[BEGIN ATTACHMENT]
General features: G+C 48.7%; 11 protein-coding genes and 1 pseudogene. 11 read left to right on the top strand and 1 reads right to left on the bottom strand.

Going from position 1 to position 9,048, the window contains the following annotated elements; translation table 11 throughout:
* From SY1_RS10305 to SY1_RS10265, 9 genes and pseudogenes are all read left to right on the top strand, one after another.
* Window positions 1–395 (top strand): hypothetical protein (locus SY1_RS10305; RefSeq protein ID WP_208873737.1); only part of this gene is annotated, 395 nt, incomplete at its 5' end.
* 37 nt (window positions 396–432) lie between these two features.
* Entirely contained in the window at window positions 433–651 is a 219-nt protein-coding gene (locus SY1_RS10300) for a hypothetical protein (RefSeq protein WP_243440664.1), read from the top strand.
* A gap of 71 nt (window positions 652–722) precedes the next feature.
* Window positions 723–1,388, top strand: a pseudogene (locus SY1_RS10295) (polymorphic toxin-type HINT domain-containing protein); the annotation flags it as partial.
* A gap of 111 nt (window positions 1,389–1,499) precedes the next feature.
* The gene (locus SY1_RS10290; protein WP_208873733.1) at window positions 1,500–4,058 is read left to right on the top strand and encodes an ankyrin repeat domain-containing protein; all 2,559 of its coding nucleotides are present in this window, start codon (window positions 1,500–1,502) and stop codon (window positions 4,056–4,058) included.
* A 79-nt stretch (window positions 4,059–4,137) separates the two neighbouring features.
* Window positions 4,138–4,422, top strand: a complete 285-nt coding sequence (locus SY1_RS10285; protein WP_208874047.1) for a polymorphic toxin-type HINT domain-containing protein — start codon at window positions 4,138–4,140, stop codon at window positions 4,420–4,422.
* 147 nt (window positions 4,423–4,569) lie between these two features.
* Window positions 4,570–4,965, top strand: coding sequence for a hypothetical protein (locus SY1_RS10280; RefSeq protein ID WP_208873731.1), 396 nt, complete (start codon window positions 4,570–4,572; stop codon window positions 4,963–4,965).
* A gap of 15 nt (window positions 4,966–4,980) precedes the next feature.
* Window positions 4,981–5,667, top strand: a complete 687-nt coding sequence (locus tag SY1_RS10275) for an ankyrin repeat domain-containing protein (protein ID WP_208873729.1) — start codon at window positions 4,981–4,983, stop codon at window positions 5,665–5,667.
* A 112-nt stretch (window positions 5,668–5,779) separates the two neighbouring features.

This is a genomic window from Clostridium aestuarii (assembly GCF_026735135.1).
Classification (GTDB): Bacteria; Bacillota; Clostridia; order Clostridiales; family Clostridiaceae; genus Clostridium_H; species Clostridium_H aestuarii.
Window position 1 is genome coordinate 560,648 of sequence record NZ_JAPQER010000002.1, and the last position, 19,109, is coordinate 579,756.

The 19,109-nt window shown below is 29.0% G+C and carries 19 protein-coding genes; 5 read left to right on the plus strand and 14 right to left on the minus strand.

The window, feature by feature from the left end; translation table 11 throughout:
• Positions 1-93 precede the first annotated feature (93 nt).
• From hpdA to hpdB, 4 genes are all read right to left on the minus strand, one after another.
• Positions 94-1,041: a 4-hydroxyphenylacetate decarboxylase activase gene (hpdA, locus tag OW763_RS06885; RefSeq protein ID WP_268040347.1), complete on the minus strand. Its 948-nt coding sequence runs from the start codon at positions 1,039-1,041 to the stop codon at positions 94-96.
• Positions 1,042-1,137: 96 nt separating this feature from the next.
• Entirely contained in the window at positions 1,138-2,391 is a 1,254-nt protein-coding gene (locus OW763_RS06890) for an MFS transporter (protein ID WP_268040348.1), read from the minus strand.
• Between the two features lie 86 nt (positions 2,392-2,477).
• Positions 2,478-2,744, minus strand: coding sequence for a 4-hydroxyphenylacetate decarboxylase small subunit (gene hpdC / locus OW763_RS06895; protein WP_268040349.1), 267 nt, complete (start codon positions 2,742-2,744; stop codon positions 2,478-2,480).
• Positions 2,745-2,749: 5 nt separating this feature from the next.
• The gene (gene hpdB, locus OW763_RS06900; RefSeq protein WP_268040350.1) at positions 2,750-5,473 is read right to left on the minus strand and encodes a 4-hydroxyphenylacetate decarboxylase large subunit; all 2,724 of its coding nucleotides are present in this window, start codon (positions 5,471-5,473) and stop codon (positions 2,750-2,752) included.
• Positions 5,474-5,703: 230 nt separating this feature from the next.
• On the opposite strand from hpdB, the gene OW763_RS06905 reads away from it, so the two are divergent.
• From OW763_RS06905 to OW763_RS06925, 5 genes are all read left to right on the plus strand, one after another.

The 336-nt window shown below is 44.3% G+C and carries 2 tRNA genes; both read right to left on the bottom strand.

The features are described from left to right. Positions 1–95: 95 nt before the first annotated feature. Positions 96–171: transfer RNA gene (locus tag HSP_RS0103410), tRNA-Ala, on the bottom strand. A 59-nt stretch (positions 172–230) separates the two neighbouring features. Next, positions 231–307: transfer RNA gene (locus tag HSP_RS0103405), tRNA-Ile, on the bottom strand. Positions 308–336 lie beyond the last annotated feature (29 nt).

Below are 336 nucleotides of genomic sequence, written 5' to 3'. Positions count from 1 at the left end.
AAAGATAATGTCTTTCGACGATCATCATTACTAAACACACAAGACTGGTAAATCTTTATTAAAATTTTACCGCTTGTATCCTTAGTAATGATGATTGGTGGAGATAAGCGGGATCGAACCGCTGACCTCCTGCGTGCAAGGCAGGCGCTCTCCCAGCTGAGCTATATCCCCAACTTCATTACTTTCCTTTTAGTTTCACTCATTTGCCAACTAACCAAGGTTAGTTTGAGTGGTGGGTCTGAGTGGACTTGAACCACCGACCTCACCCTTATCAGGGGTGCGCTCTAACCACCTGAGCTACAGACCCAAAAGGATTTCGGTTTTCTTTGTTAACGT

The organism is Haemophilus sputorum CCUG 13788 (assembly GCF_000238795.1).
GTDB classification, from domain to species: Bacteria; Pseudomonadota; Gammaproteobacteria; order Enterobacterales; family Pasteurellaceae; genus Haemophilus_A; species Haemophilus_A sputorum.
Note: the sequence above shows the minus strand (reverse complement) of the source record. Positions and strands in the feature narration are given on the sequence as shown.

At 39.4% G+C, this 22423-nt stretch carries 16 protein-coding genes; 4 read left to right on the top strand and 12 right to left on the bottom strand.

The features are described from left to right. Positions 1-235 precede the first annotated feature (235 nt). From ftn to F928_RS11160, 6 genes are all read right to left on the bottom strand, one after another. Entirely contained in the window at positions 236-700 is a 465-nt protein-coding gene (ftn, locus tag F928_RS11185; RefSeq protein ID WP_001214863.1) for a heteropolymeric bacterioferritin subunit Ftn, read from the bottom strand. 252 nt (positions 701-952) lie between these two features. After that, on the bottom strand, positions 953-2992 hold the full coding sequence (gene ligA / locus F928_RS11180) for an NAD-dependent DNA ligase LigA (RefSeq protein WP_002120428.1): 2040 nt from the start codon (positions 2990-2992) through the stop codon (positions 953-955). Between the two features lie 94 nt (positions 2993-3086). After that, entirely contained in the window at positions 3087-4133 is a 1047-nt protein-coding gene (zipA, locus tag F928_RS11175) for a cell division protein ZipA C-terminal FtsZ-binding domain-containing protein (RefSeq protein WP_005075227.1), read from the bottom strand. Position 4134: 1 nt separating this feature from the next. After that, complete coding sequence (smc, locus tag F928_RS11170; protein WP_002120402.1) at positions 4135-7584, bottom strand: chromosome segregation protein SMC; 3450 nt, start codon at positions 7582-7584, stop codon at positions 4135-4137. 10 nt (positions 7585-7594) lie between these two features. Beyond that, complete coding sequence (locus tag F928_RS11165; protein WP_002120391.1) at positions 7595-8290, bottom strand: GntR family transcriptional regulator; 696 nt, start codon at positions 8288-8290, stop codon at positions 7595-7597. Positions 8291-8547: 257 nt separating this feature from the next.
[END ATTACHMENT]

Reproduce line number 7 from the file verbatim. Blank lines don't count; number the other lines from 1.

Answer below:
* A gap of 71 nt (window positions 652–722) precedes the next feature.